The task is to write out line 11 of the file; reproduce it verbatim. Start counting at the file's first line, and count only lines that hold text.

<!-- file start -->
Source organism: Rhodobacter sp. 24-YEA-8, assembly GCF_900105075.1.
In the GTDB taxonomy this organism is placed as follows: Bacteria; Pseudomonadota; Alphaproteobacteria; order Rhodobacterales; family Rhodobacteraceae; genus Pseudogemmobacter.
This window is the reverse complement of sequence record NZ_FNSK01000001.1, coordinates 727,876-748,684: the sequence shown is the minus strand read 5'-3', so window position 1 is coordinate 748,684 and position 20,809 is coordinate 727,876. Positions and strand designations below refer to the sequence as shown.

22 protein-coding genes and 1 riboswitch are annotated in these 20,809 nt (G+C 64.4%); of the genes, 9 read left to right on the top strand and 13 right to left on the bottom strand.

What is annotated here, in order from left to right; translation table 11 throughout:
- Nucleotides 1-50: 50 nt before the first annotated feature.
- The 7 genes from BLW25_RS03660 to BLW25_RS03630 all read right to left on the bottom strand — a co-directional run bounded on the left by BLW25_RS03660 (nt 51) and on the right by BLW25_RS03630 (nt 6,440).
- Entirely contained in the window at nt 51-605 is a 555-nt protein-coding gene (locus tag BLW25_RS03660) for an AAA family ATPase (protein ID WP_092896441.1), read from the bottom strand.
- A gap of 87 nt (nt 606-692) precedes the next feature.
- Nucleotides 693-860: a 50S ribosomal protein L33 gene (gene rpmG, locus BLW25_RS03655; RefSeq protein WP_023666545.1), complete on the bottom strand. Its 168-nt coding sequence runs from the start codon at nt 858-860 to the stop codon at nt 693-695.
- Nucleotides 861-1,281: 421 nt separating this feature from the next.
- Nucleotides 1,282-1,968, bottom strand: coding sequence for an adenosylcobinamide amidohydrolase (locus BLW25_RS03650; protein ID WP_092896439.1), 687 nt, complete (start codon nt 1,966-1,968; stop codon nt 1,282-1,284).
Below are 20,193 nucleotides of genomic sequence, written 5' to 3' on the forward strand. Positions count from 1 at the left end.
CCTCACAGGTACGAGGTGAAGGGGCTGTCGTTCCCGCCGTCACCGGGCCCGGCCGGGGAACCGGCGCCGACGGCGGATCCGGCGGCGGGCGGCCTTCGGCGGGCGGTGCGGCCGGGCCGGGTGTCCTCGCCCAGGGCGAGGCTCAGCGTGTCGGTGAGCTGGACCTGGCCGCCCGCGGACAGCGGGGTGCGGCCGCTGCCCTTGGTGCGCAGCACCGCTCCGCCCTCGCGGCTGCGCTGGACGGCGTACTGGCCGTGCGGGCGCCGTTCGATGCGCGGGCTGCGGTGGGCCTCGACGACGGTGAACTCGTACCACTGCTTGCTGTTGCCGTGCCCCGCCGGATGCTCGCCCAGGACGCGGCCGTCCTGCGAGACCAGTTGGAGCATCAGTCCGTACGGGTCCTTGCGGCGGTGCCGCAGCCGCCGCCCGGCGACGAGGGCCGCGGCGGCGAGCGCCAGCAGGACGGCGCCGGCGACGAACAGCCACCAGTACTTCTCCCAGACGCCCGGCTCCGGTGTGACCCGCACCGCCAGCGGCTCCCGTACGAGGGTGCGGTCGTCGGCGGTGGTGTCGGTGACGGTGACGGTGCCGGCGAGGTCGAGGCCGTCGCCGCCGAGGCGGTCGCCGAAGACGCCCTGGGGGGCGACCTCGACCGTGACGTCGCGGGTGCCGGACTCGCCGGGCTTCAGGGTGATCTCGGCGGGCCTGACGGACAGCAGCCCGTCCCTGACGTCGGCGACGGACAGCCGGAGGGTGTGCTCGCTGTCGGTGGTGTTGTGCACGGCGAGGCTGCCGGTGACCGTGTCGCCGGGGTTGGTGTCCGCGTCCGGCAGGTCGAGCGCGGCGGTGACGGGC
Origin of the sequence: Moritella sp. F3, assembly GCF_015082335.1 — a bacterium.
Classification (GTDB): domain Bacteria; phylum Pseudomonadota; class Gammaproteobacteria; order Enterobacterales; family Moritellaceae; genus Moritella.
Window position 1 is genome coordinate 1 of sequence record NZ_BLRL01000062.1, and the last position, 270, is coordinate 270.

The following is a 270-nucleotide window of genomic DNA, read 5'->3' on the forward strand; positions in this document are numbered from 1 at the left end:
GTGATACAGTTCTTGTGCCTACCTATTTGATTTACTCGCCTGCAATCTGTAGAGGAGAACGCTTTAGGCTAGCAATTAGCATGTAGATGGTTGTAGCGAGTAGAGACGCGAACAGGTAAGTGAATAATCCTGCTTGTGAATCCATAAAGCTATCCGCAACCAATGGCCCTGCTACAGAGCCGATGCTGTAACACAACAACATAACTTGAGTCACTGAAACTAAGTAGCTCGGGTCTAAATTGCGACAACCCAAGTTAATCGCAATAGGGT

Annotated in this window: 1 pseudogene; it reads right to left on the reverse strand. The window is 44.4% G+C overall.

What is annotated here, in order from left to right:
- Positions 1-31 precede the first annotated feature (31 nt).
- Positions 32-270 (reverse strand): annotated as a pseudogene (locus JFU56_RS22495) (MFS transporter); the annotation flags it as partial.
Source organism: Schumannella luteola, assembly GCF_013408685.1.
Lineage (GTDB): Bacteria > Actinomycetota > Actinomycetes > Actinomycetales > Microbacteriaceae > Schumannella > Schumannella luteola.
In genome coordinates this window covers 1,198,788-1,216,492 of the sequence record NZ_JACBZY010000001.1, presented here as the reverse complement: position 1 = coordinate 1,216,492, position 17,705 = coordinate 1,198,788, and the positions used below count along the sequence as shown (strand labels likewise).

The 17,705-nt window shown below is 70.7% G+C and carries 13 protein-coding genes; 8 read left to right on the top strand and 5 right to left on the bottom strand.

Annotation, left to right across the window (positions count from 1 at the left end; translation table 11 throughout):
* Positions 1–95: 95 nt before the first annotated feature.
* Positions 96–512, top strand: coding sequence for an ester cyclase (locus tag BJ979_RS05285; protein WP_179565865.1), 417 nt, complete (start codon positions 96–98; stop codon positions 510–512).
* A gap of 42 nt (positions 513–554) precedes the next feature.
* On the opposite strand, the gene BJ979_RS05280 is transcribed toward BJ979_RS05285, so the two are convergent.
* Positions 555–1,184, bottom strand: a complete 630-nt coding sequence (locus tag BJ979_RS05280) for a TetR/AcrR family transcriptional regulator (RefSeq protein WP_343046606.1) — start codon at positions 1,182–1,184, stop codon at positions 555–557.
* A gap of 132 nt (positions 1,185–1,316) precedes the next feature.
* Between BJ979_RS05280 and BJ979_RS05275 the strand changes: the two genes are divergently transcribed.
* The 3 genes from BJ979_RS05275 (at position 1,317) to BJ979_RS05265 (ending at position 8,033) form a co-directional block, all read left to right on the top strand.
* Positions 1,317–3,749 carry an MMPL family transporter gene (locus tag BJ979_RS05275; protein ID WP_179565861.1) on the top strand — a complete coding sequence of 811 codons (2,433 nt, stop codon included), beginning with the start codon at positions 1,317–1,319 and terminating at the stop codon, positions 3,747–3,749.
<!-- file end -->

- Nucleotides 861-1,281: 421 nt separating this feature from the next.